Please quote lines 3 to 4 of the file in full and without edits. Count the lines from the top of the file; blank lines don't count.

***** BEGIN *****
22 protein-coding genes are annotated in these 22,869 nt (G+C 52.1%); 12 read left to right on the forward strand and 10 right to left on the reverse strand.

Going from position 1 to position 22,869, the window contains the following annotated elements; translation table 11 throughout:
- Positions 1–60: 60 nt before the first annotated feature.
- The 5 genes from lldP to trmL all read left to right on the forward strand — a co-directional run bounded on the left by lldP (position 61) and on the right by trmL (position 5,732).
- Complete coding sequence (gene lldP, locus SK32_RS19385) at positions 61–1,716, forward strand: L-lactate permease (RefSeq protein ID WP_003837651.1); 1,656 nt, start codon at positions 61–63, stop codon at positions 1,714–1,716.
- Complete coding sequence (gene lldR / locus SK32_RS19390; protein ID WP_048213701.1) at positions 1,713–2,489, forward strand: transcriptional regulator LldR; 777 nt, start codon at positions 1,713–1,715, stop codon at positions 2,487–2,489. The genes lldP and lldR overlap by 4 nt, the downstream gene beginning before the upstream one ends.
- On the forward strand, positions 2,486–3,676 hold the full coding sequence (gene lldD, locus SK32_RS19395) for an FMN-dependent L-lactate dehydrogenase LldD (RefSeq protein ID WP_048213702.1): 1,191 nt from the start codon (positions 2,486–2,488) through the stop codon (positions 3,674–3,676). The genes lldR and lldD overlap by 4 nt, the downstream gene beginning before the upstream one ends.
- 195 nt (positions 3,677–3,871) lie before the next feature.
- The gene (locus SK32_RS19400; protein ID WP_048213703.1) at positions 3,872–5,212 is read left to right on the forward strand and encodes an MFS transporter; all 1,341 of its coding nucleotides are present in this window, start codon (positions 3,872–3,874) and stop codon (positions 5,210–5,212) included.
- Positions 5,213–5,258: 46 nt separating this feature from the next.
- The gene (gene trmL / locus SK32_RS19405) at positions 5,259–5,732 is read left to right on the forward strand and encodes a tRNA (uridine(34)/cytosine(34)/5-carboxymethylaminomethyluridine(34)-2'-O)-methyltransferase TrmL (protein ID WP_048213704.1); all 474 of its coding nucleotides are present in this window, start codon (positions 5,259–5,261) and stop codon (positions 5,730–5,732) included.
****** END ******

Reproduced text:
- Positions 1–60: 60 nt before the first annotated feature.
- The 5 genes from lldP to trmL all read left to right on the forward strand — a co-directional run bounded on the left by lldP (position 61) and on the right by trmL (position 5,732).